cephalosporinase


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Related to cephalosporinase: penicillinase

cephalosporinase

 [sef″ah-lo-spor´in-ās]
an enzyme that hydrolyzes the CO-NH bond in the lactam ring of cephalosporin, converting it to an inactive product.

β-lac·ta·mase

(lak'tă-mās),
An enzyme produced by many species of bacteria that disrupts the four-membered β-lactam ring of penicillin and cephalosporin groups of antibiotics, destroying their antimicrobial activity. The ability of an organism to produce a β-lactamase may be chromosomal and constitutive or a plasmid-associated acquired property.

cephalosporinase

/ceph·a·lo·spo·rin·ase/ (-spor´in-ās) a β-lactamase preferentially acting on cephalosporins.

cephalosporinase

cephalosporinase

an enzyme that hydrolyzes the −CO−NH− bond in the lactam ring of cephalosporin, converting it to an inactive product.
References in periodicals archive ?
pneumoniae isolate that produced an acquired cephalosporinase, 3 of the 5 E.
The aim of this study was to describe the presence of the CTX-M-1 phylogenetic subgroup ESBL associated with TEM and SHV genes and the gene encoding cephalosporinase, CMY-2, in E.
coli Extended-spectrum cephalosporinase CMY-2 CMY-10 DHA-1 ACC-1 Overexpressed cephalosporinase Proteus ACC-1 mirabilis E.
In addition, rare chromosome-encoded cephalosporinases (Ambler class C) produced by Enterobacteriaceae may possess slight extended activity toward carbapenems, but their clinical role remains unknown (2,4).
Strain CEC93, exhibiting a phenotypic profile indicative of a high level of cephalosporinase expression, was positive for [bla.
Only the use of cloxacillin-containing Mueller-Hinton agar plates (200 [micro]g/mL) to inhibit the activity of the naturally occurring cephalosporinase (AmpC) allowed detection of a synergy image, signature of the presence of an ESBL (5).
However, a few carbapenem-resistant enterobacterial isolates have been reported; resistance may be caused by production of carbapenemases (2) or by combined mechanisms of an outer membrane permeability defect and extended-spectrum [beta]-lactamases or cephalosporinase (3-6).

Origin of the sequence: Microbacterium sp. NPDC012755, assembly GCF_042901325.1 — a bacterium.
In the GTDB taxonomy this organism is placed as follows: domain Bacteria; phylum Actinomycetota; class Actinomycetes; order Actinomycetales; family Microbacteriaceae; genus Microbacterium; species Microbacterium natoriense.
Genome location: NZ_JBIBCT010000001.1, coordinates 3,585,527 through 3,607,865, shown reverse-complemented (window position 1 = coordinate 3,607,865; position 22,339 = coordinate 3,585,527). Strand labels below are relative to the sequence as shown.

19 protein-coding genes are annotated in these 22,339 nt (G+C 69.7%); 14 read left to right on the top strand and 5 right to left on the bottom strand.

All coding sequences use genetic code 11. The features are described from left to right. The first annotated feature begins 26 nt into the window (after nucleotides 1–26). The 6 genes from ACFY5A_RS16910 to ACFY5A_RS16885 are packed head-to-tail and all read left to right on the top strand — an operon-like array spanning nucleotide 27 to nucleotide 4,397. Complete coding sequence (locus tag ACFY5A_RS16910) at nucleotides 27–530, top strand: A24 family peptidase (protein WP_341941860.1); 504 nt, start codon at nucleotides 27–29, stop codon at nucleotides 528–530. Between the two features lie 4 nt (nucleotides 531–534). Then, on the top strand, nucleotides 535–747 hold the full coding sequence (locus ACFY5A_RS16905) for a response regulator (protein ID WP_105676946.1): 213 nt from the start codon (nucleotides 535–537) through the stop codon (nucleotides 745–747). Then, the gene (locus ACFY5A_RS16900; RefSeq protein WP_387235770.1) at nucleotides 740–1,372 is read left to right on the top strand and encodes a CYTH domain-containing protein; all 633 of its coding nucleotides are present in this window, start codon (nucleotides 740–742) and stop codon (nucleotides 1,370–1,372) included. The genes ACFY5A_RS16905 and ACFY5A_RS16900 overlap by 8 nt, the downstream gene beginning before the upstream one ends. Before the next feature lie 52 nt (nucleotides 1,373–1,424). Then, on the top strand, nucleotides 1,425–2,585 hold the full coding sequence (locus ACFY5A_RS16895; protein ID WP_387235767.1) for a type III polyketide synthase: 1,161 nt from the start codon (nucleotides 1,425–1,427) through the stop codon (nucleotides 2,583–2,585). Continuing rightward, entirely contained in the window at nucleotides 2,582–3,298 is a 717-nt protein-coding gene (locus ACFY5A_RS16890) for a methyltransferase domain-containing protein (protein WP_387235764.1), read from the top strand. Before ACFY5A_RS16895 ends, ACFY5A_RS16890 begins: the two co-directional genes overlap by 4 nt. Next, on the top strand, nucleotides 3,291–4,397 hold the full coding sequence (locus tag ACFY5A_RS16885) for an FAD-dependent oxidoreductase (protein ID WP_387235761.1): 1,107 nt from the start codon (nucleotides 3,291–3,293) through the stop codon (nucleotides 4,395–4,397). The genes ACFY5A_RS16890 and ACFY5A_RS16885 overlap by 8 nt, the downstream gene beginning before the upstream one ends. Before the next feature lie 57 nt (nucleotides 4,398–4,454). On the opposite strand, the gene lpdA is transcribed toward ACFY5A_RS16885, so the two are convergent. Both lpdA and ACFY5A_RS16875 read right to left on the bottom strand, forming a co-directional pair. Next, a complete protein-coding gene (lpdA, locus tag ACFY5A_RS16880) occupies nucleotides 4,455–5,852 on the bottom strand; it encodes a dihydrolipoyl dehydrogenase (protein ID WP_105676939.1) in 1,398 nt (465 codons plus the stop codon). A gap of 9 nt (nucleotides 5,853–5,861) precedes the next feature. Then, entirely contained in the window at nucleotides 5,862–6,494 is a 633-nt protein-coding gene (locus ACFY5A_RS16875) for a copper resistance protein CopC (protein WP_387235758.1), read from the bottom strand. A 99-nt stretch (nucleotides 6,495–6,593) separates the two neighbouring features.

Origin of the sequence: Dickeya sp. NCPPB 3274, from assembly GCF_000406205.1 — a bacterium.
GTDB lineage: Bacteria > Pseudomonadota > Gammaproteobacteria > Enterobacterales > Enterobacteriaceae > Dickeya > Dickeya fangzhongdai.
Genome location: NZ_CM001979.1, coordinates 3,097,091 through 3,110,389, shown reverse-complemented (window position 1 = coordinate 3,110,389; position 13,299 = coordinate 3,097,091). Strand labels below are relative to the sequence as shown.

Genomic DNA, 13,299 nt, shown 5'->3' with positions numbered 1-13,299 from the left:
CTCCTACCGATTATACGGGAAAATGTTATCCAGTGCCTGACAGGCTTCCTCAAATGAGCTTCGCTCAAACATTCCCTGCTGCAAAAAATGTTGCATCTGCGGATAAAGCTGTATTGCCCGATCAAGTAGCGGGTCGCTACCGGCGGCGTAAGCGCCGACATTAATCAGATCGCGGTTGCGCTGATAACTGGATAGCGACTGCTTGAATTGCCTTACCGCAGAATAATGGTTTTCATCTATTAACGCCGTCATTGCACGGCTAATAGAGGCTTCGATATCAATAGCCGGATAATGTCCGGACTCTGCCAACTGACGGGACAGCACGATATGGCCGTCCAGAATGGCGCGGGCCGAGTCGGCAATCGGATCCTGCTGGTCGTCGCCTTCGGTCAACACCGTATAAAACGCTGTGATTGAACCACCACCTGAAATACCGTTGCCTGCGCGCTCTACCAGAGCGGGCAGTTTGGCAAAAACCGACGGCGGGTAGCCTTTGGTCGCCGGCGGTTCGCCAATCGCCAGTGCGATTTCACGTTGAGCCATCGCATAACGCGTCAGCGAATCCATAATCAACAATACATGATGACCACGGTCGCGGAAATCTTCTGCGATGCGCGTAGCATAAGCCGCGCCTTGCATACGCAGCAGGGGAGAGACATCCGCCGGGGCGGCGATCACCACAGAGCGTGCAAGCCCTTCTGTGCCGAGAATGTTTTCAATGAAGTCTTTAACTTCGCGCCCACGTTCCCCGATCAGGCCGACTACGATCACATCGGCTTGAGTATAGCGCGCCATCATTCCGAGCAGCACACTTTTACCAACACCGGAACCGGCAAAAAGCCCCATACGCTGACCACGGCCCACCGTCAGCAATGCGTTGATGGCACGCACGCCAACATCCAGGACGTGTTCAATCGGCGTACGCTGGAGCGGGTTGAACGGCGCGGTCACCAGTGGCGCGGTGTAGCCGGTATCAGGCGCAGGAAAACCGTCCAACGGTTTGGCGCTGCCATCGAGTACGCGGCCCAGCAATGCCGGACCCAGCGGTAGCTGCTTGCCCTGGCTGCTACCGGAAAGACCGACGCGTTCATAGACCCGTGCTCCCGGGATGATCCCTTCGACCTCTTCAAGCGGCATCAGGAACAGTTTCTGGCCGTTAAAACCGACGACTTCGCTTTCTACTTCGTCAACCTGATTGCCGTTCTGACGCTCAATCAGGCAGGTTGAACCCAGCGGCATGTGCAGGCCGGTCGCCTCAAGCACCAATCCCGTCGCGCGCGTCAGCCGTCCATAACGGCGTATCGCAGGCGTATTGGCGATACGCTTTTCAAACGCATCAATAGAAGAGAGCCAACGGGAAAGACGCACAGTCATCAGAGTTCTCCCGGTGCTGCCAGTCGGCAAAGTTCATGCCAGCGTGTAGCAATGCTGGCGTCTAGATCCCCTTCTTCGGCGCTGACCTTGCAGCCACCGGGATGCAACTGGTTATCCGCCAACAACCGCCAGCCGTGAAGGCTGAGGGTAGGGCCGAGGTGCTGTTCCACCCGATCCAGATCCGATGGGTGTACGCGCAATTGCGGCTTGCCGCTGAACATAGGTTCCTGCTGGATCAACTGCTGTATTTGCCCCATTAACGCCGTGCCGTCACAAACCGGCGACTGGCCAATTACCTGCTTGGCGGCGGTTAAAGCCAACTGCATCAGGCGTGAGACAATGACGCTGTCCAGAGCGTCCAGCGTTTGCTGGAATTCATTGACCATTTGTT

Possible mechanisms for ceftazidime resistance among gram-negative bacilli are alterations in outer membrane proteins, overproduction of cephalosporinase, or production of an extended-spectrum [beta]-lactamase (ESBL).
A synergy image, signature of the presence of an ESBL, could not be observed between clavulanic acid and cefepime or ceftazidime disks on a routine antibiogram (Figure 3A) unless cloxacillin-containing plates that inhibit cephalosporinase activity were used (Figure 3B).
Notably, isolates exhibiting this extended-spectrum cephalosporinase may show a ceftriaxone MIC as low as 2 [micro]g/mL, but MIC to ceftiofur and cefoxitin fall more reliably in the intermediate or resistant range.
Emergence of ceftriaxone-resistant Salmonella isolates and the rapid spread of plasmid-encoded CMY-2-like cephalosporinase, Taiwan.
Resistance to carbapenems is rare in Enterobacteriaceae and may be mediated by 3 mechanisms: hyperproduction of an AmpC-type cephalosporinase combined with decreased drug permeability through the outer membrane, decreased affinity of penicillin-binding proteins that constitute target proteins for carbapenems, and carbapenem-hydrolyzing [beta]-lactamases (1-3).